Episode 49: AACE Clinical Case Report - Hematospermia in a Transgender Woman with Evidence for Endometrial Tissue in the Prostate

The frequency of hematospermia in transgender women is unknown, indicating a gap in current medical understanding. Join medical experts Tamar Reisman, MD, Clinical Endocrinologist at New York Presbyterian Weill Cornell Medical Center, and Sina Jasim, MD, MPH, ACCR Editor-in-Chief and Associate Professor of Medicine at Washington University School of Medicine, as they delve into a groundbreaking clinical case report titled "Hematospermia in a Transgender Woman with Evidence for Endometrial Tissue in the Prostate." Tune in as they discuss the highlights of the case, when to screen for endometriosis or ectopic Müllerian epithelial tissue growth in transgender women undergoing feminizing gender-affirming hormone therapy, and how to address challenges and barriers to patient care. View the full report in the Jan. 2024 issue of ACCR at here.

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May 7, 2024

Speaker 1: Welcome to AACE Podcasts. Thanks for tuning in as we elevate clinical endocrinology by taking deep dives into trends and topics that can help us improve our patient care and global health. Find the latest episodes on aace.com/podcasts. Now, let's meet the endocrine experts who will be talking with us today.

Sina Jasim, MD, MPH: Hi, welcome to AACE Podcasts. I'm Dr. Sina Jasim, the Editor-in-Chief of ACEE Clinical Case Report Journal and associate professor at Washington University in St. Louis, Missouri. Today we have the pleasure of hosting Dr. Reisman to discuss the reported case at ACCR, hematospermia in a transgender woman with evidence of endometrial tissue in the prostate. Dr. Tamar Reisman is the clinical endocrinologist at New York Presbyterian Weill Cornell Medical Center, where she serves as the clinical co-lead of the Gender-Affirming Care Program. Dr. Reisman, thank you for joining us today.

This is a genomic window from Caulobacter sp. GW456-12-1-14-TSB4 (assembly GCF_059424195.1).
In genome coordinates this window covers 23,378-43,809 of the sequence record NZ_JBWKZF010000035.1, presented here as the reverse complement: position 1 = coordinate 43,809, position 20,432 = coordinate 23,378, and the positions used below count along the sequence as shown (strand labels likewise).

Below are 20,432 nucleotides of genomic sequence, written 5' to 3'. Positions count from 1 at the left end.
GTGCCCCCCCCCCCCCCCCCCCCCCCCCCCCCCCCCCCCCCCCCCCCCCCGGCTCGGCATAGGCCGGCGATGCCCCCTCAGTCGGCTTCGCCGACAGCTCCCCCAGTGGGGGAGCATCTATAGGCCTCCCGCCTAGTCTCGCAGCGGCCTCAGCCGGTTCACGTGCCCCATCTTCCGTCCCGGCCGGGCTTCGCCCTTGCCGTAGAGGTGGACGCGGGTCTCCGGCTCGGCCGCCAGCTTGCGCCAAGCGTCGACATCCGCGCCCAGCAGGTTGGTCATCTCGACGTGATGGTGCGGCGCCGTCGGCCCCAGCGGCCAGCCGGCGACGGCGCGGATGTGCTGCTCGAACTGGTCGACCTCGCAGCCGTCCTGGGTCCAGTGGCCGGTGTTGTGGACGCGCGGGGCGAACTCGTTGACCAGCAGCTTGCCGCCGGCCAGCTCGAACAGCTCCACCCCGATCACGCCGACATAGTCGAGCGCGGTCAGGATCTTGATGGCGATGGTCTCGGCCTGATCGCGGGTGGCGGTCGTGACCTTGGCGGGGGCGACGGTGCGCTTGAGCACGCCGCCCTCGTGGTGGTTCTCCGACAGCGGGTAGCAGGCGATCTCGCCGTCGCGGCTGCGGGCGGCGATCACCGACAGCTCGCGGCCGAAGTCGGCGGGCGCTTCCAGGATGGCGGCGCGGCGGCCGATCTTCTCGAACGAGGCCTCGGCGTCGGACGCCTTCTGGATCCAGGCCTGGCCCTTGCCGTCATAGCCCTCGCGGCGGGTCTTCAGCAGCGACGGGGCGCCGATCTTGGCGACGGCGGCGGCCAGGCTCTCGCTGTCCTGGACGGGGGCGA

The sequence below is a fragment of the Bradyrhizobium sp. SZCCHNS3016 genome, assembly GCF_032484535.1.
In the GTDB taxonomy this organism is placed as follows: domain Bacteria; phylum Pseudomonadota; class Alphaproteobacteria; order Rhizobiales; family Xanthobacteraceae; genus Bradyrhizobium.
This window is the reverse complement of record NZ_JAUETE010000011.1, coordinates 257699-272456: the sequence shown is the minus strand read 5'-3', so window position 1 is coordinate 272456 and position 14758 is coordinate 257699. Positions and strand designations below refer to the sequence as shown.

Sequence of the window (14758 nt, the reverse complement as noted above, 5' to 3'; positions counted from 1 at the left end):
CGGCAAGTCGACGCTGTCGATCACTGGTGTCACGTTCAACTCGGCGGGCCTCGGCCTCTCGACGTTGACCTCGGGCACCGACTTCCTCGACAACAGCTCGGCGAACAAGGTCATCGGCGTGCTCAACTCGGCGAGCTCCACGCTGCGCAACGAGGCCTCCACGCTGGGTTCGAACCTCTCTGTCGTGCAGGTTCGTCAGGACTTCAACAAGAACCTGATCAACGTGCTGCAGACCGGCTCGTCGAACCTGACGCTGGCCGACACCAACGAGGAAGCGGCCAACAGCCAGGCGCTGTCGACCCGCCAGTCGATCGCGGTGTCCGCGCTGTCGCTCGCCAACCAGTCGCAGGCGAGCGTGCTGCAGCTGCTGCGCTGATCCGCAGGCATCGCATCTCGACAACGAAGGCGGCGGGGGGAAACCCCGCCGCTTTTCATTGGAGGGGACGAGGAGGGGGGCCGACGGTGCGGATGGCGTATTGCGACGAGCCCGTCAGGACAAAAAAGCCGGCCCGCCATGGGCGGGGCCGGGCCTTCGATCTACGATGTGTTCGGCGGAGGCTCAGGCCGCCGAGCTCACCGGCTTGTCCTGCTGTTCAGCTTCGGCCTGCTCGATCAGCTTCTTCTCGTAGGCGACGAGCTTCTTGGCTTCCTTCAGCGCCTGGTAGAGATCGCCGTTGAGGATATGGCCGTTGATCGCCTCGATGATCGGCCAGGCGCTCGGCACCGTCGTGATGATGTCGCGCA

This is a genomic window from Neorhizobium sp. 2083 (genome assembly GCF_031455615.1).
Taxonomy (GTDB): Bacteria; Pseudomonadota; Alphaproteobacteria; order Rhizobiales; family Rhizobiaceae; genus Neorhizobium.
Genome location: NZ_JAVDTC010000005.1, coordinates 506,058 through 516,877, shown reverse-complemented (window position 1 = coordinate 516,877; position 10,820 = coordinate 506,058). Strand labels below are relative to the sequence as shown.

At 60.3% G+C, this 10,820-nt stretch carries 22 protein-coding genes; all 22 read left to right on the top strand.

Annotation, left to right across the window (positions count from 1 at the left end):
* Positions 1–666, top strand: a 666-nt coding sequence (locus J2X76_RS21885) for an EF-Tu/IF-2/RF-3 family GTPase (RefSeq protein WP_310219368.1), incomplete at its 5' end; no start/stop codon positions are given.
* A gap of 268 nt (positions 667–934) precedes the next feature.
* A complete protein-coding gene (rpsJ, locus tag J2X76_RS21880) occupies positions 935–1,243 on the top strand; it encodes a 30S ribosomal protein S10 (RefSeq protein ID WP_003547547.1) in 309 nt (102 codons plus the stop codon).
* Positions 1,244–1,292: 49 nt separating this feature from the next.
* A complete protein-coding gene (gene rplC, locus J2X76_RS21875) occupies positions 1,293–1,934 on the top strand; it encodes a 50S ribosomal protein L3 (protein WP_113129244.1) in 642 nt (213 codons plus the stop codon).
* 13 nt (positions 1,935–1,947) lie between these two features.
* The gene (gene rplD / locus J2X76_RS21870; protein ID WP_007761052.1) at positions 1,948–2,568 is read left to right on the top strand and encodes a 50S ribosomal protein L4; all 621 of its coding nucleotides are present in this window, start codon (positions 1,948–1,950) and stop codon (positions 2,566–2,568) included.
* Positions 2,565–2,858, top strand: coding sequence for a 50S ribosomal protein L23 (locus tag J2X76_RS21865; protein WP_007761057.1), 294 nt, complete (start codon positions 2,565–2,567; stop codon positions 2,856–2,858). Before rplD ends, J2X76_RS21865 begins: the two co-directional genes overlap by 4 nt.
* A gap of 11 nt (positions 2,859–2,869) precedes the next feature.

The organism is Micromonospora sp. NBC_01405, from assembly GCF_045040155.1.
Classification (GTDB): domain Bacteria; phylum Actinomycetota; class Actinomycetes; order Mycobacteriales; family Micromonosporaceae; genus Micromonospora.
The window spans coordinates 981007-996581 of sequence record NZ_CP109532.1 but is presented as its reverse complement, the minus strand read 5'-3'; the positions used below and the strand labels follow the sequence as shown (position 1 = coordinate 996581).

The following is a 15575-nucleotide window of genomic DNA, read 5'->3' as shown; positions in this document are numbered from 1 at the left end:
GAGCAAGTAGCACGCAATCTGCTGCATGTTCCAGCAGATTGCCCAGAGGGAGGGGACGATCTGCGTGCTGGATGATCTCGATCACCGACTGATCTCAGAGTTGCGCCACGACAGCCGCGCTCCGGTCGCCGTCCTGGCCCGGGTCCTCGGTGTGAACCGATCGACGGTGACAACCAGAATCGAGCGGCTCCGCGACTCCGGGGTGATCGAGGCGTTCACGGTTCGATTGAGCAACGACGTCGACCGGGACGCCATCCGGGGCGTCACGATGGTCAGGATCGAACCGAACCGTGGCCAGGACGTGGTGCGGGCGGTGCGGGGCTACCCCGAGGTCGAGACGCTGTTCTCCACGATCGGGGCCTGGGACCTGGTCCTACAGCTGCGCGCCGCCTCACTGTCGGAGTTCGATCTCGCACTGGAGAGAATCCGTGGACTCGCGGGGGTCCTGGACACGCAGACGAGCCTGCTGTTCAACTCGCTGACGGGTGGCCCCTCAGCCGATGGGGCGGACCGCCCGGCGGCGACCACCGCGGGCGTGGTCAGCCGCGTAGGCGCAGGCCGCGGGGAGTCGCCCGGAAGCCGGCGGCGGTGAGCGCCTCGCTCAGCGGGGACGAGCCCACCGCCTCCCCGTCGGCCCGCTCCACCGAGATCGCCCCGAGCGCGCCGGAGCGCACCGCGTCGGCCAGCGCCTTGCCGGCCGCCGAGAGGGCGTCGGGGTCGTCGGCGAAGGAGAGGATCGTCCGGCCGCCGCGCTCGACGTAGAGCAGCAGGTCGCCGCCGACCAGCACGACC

Tamar Reisman, MD: Thank you so much for having me. I'm very excited.

Sina Jasim, MD, MPH: Of course. We're happy to have you. Could you please tell us a little bit more about yourself and about your work?

Tamar Reisman, MD: Yeah. I am a clinical endocrinologist, but I have interest in transgender care and just more generally in endocrinology involving sex steroids, so PCOS, amenorrhea, transgender health, hypogonadism, all things sex steroid related.

Sina Jasim, MD, MPH: Oh, interesting. That's really nice, and we're happy to have you here. The reason we wanted to go over this case that you shared with your group, an interesting case in our journal at ACCR, and I wanted you to summarize the highlight of this case to our audience.

Tamar Reisman, MD: Yes. This is a case describing our lovely patient, a 35-year-old transgender woman who had been treated with gender-affirming hormones. That includes an injectable estrogen and a GNRH agonist for about a year. She initially presented with hematospermia. After an extensive workup, it was determined that she had a 1.7 centimeter prosthetic cyst. What's interesting about that is that the contents represent either a Müllerian cyst or endometrial tissue. This is, again, somebody who was assigned male at birth, treated with gender-affirming hormones, who after biopsy and microscopic evaluation was actually found to have some endometrial tissue present in her prostate.

Sina Jasim, MD, MPH: Interesting. When I was reading through the case, the conclusion of that case that occult endometriosis or ectopic epithelial tissue growth may occur in transgender women taking feminizing, gender-affirming hormone therapy. I understand not many endocrinologists see this as part of the routine practice and some endocrinologists might have interest in these cases, so is this something that endocrinologists need to be familiar with, do they need to screen for, and how when to suspect something like that?

Tamar Reisman, MD: Great question. Overall, Müllerian cysts exist in the general population. It's something that exists in cisgender men. The prevalence of it is pretty rare. We know from autopsy studies it's probably about 1% of the population. In a lot of cases we don't know about it because usually if it's there, it's sitting there, it doesn't bother anybody, but occasionally they grow so big that they cause pain. That's one reason we might find out about it. Another reason we might find out about it is in a case like this where it was actually communicating with a seminal vesicle and causing hematospermia, which was very alarming for the patient.